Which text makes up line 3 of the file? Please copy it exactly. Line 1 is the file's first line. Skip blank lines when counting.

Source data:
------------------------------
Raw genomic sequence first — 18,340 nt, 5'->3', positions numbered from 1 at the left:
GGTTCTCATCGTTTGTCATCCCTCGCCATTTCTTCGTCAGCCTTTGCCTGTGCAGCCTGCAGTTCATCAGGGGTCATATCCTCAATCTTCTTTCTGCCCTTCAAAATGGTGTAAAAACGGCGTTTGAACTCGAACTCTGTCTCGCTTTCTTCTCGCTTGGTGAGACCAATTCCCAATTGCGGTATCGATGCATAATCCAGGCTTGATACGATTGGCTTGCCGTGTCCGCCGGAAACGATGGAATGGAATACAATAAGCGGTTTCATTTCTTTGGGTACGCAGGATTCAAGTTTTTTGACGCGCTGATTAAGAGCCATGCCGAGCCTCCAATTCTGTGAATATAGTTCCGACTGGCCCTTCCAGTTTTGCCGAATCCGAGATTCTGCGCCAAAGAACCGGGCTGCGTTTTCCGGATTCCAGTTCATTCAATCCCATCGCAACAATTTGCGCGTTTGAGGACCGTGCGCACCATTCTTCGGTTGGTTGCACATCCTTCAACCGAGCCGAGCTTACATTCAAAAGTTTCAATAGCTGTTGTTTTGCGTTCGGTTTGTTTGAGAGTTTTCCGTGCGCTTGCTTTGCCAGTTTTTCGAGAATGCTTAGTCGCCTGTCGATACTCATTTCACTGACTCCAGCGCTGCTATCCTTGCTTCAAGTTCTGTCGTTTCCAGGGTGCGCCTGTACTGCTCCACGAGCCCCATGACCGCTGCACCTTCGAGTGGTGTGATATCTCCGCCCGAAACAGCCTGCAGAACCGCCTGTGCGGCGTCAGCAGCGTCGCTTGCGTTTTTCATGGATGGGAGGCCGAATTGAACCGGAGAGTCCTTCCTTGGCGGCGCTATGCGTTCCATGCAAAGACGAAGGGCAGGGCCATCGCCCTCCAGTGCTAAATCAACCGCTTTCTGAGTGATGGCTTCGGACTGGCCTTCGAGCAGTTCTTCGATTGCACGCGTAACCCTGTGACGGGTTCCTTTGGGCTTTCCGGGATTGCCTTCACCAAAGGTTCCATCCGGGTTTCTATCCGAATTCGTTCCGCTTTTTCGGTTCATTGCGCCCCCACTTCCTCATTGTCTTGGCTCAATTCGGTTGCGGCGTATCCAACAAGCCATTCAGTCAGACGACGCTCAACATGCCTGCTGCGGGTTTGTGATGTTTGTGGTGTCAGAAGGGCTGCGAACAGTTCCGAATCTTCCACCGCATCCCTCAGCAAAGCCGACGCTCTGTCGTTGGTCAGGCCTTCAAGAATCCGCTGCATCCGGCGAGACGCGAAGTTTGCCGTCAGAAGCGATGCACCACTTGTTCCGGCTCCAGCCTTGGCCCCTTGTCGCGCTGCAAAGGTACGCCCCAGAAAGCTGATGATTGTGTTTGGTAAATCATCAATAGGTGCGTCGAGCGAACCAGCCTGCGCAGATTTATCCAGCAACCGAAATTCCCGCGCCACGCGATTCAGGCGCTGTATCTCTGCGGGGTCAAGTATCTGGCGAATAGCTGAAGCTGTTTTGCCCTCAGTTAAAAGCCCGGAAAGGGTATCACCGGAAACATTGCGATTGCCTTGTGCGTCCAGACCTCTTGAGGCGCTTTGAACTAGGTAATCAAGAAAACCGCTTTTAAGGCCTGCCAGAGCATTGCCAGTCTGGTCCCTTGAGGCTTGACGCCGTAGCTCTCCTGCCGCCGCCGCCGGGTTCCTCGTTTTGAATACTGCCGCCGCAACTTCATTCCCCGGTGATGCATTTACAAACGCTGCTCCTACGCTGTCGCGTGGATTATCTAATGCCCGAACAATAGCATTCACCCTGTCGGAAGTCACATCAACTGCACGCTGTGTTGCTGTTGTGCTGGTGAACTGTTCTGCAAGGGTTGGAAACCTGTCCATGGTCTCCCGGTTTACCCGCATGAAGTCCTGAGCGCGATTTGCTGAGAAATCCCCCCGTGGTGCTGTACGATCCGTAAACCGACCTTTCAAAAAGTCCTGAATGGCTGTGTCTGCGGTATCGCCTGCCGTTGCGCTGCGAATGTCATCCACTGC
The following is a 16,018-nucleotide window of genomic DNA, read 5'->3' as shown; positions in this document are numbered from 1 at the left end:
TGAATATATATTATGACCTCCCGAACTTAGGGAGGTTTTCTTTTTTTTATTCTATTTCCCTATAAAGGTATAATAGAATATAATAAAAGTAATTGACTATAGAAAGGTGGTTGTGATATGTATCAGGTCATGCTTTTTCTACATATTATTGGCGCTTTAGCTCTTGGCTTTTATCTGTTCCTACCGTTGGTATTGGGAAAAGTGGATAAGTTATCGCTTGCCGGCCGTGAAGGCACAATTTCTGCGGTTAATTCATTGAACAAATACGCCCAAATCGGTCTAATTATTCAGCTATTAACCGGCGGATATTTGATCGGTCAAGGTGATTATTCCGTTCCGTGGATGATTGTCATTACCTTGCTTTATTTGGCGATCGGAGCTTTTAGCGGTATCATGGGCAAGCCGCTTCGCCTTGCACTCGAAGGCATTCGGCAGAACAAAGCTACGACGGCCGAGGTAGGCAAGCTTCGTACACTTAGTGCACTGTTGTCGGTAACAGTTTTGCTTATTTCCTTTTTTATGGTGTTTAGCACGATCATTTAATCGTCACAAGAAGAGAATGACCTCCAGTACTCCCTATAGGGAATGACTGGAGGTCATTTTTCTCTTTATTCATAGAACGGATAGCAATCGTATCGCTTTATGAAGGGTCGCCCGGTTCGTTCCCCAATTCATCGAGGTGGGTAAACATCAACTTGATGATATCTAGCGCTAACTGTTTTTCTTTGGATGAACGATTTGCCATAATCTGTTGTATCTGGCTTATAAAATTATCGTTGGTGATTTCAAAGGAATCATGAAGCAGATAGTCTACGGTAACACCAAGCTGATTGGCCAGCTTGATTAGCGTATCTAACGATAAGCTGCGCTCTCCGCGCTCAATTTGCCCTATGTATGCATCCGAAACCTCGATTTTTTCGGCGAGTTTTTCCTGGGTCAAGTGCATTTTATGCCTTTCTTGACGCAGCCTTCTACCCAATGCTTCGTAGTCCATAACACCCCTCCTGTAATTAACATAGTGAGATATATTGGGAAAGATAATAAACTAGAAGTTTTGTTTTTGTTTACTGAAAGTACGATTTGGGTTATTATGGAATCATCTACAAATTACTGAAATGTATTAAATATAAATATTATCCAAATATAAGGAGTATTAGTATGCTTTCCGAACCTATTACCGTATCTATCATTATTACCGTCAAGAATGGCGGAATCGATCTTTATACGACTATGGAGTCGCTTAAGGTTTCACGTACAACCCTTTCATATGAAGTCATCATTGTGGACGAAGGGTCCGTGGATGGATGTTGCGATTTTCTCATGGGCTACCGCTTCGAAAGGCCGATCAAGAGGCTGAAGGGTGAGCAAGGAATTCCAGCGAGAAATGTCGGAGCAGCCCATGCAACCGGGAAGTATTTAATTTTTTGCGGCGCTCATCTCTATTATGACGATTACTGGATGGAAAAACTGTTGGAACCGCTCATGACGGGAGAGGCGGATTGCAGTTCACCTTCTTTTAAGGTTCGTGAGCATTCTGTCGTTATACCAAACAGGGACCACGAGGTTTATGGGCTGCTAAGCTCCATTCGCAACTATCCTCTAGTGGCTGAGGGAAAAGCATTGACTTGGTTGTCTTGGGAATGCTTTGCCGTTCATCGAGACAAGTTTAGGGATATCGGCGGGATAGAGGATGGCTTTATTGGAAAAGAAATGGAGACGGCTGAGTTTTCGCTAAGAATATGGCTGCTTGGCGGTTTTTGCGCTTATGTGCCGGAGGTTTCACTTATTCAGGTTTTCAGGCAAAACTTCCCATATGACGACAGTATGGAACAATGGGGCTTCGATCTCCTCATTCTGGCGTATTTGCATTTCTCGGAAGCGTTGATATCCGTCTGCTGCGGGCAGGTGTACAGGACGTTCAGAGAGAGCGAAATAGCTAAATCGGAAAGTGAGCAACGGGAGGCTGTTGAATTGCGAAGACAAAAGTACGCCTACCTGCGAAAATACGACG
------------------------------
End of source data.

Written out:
The following is a 16,018-nucleotide window of genomic DNA, read 5'->3' as shown; positions in this document are numbered from 1 at the left end: